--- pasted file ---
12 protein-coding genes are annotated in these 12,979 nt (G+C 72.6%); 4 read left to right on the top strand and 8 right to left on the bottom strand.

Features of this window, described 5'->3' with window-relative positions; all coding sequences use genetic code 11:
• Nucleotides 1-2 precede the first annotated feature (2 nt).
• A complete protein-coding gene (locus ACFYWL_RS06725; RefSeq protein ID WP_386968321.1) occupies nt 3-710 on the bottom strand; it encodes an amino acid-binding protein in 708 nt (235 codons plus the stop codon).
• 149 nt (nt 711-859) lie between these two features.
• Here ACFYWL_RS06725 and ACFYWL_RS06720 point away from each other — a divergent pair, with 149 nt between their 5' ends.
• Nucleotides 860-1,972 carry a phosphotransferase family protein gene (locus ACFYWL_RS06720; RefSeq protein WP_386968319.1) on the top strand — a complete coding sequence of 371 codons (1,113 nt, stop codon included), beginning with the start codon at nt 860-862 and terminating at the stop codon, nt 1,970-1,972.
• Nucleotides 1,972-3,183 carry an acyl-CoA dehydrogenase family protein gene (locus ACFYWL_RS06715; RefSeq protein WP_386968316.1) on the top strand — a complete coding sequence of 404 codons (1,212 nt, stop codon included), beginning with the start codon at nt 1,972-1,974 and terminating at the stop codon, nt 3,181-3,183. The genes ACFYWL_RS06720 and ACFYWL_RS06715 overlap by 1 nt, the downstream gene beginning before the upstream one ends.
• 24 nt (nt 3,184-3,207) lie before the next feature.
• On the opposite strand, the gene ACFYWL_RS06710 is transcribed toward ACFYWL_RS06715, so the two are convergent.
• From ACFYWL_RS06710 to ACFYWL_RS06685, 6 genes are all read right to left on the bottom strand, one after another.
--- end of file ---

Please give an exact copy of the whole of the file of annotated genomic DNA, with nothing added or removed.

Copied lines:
12 protein-coding genes are annotated in these 12,979 nt (G+C 72.6%); 4 read left to right on the top strand and 8 right to left on the bottom strand.

Features of this window, described 5'->3' with window-relative positions; all coding sequences use genetic code 11:
• Nucleotides 1-2 precede the first annotated feature (2 nt).
• A complete protein-coding gene (locus ACFYWL_RS06725; RefSeq protein ID WP_386968321.1) occupies nt 3-710 on the bottom strand; it encodes an amino acid-binding protein in 708 nt (235 codons plus the stop codon).
• 149 nt (nt 711-859) lie between these two features.
• Here ACFYWL_RS06725 and ACFYWL_RS06720 point away from each other — a divergent pair, with 149 nt between their 5' ends.
• Nucleotides 860-1,972 carry a phosphotransferase family protein gene (locus ACFYWL_RS06720; RefSeq protein WP_386968319.1) on the top strand — a complete coding sequence of 371 codons (1,113 nt, stop codon included), beginning with the start codon at nt 860-862 and terminating at the stop codon, nt 1,970-1,972.
• Nucleotides 1,972-3,183 carry an acyl-CoA dehydrogenase family protein gene (locus ACFYWL_RS06715; RefSeq protein WP_386968316.1) on the top strand — a complete coding sequence of 404 codons (1,212 nt, stop codon included), beginning with the start codon at nt 1,972-1,974 and terminating at the stop codon, nt 3,181-3,183. The genes ACFYWL_RS06720 and ACFYWL_RS06715 overlap by 1 nt, the downstream gene beginning before the upstream one ends.
• 24 nt (nt 3,184-3,207) lie before the next feature.
• On the opposite strand, the gene ACFYWL_RS06710 is transcribed toward ACFYWL_RS06715, so the two are convergent.
• From ACFYWL_RS06710 to ACFYWL_RS06685, 6 genes are all read right to left on the bottom strand, one after another.